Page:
Andrew Edwards, Executive Principal Officer for Liberty Medical Scheme advises that it is important for you to check your medical scheme’s preventative benefits. “The early detection of serious medical conditions helps our members stay healthy, we cover a variety of screening and diagnostic tests as well as vaccinations.”
Edwards suggests that women, based on their age, should include these regular screenings and check-ups on their medical to-do lists:
Mammogram for breast cancer
Breast cancer is the most common cancer affecting South African women – 1 in 35 women in the country will be diagnosed with it, according to the Cancer Association of South Africa (Cansa). You should be doing monthly breast self-examinations and starting when you’re age 20, your doctor should manually examine your breasts at your regular check up.
From age 40, if you are symptom-free, have a mammogram (a special X-ray to detect lumps in the breasts) every two years, says Edwards. But if you have a family history of breast cancer, start screening earlier. “Some women are diagnosed with breast cancer in their early twenties,” Edwards adds. “Regular screening can help detect it earlier, increasing the chances of successful treatment.”
Bone density scan for osteoporosis
Osteoporosis is a crippling weakness of the bones, which can lead to bones becoming more susceptible to fractures – especially of the spine, hips and wrists. Women can lose up to 30 percent of their bone mass in the five to seven years following menopause and in South Africa, 1 in 3 women will develop osteoporosis, according to the National Osteoporosis Foundation.
Although there are usually no visible symptoms until a bone fractures, Liberty Medical Scheme recommends a bone density test once every three years from the age of 50. Prevention and treatment includes doing regular exercise, taking calcium and vitamin D, as well as other osteoporosis medications, if needed.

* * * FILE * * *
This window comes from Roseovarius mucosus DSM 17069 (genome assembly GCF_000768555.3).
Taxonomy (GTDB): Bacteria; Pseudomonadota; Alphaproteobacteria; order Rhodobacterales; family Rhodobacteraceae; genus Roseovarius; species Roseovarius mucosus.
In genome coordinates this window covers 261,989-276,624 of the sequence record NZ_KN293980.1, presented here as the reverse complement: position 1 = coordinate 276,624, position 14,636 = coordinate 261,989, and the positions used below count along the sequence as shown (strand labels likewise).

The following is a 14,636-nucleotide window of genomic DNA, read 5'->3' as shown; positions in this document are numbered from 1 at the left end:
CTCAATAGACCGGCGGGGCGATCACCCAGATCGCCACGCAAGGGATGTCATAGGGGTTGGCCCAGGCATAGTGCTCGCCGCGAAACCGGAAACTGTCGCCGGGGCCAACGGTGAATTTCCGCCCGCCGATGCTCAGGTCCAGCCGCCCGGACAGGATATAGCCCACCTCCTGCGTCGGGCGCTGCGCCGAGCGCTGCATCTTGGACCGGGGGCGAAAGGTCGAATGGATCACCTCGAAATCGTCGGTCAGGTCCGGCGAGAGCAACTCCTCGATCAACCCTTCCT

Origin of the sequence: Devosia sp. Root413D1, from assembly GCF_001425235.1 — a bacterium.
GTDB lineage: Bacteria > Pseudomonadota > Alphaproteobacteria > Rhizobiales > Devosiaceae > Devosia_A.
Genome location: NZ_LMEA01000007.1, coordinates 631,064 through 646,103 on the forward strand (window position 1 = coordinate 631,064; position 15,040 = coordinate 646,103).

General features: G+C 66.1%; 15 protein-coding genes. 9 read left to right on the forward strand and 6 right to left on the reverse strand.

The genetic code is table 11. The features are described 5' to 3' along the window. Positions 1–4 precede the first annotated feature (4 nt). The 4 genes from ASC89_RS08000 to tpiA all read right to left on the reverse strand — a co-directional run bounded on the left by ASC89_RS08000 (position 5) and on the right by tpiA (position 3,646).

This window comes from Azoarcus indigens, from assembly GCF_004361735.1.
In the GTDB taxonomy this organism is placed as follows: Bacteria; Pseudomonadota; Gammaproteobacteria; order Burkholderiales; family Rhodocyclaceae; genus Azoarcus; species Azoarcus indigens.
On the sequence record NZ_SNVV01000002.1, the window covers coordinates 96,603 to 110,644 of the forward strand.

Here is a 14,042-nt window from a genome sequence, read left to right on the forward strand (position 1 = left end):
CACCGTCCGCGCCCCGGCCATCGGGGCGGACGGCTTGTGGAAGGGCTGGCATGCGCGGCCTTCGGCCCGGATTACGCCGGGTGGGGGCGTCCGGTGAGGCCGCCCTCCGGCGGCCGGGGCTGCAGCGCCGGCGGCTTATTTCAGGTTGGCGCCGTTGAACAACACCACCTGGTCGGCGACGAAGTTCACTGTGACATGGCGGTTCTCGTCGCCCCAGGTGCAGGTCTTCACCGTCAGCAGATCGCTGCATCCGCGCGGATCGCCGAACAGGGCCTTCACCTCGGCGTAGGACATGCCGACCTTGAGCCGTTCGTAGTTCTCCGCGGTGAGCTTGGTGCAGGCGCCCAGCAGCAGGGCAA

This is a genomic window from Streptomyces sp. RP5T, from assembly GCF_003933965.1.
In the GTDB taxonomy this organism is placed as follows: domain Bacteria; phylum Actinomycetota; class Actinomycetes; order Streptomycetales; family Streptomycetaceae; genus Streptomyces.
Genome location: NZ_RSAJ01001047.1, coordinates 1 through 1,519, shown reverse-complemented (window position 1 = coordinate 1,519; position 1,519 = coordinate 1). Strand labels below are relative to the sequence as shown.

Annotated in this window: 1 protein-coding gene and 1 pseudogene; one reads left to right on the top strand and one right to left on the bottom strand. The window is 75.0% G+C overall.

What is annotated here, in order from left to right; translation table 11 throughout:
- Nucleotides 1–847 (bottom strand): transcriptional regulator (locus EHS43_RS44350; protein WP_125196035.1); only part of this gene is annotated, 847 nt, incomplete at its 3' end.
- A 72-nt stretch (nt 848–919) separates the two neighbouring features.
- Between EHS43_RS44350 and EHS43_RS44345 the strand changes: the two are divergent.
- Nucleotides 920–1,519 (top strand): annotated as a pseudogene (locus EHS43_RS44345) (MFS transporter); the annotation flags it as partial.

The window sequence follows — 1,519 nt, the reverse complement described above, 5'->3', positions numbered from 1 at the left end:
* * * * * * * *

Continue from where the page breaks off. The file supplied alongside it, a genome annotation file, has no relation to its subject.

Pap smear for cervical cancer
Cervical cancer is a preventable disease which is curable if detected and treated in its early stages. According to the South African National Cancer Registry approximately 1 in 41 women in South Africa will, within their lifetime, develop cervical cancer.
Liberty Medical Scheme makes provision for the funding of an annual Pap smear from 18 years of age. A Pap smear is a procedure where a tiny sample of cervical tissue is taken to detect cancerous cells or cells that might become cancerous in the future. Sexually active women should consider including a routine Pap smear as part of their regular medical check-up.
Tests for colorectal cancer
Look out for symptoms such as rectal bleeding, a change in bowel habits such as constipation or diarrhoea and abdominal pain, which could be a sign of colorectal cancer. Women in South Africa have a 1 in 150 chance of developing the disease and Liberty Medical Scheme recommends going for regular screening tests such as a colonoscopy from the age of 50 every 10 years. If there is a history of colorectal cancer or polyps in your family, you are at higher risk and may need to be tested earlier. A faecal occult blood test, which detects small quantities of blood in a sample of stool, is another important way of preventative screening.
Cholesterol and blood pressure tests for heart disease
A simple blood test can measure your cholesterol and assess your risk of heart disease. International guidelines recommend routine screening in women aged 50 years or older and/or in postmenopausal women. If your LDL or “bad” cholesterol measures more than 3 mmol/l, get tested annually. Liberty Medical Scheme’s Preventative Care benefits allow for an annual cholesterol screening from the age of 20 years. High blood pressure can also be an early indicator of heart disease and kidney failure. If you’re 45 or older, overweight, diabetic or if you are a smoker, you’re also at increased risk. If your blood pressure is higher than 130/90 mmHg, you may be developing hypertension, so take action as soon as possible.